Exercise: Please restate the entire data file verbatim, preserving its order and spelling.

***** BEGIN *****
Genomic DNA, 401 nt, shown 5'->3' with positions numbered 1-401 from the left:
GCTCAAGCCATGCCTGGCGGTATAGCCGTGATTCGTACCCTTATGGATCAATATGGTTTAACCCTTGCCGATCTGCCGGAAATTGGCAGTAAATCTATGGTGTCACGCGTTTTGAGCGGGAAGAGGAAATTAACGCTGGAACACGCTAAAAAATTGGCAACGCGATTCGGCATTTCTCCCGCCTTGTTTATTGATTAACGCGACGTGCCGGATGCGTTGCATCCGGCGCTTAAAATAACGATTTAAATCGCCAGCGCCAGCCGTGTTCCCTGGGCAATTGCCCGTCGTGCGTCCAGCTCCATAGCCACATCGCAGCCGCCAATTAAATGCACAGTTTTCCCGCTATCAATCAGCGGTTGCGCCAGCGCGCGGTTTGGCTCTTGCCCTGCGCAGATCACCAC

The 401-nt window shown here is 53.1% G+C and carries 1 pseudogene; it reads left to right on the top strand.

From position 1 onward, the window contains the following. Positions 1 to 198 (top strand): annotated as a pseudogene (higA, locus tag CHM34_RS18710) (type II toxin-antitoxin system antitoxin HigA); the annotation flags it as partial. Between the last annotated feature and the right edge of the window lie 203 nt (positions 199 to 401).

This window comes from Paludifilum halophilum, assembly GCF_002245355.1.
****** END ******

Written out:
Genomic DNA, 401 nt, shown 5'->3' with positions numbered 1-401 from the left:
GCTCAAGCCATGCCTGGCGGTATAGCCGTGATTCGTACCCTTATGGATCAATATGGTTTAACCCTTGCCGATCTGCCGGAAATTGGCAGTAAATCTATGGTGTCACGCGTTTTGAGCGGGAAGAGGAAATTAACGCTGGAACACGCTAAAAAATTGGCAACGCGATTCGGCATTTCTCCCGCCTTGTTTATTGATTAACGCGACGTGCCGGATGCGTTGCATCCGGCGCTTAAAATAACGATTTAAATCGCCAGCGCCAGCCGTGTTCCCTGGGCAATTGCCCGTCGTGCGTCCAGCTCCATAGCCACATCGCAGCCGCCAATTAAATGCACAGTTTTCCCGCTATCAATCAGCGGTTGCGCCAGCGCGCGGTTTGGCTCTTGCCCTGCGCAGATCACCAC

The 401-nt window shown here is 53.1% G+C and carries 1 pseudogene; it reads left to right on the top strand.

From position 1 onward, the window contains the following. Positions 1 to 198 (top strand): annotated as a pseudogene (higA, locus tag CHM34_RS18710) (type II toxin-antitoxin system antitoxin HigA); the annotation flags it as partial. Between the last annotated feature and the right edge of the window lie 203 nt (positions 199 to 401).

This window comes from Paludifilum halophilum, assembly GCF_002245355.1.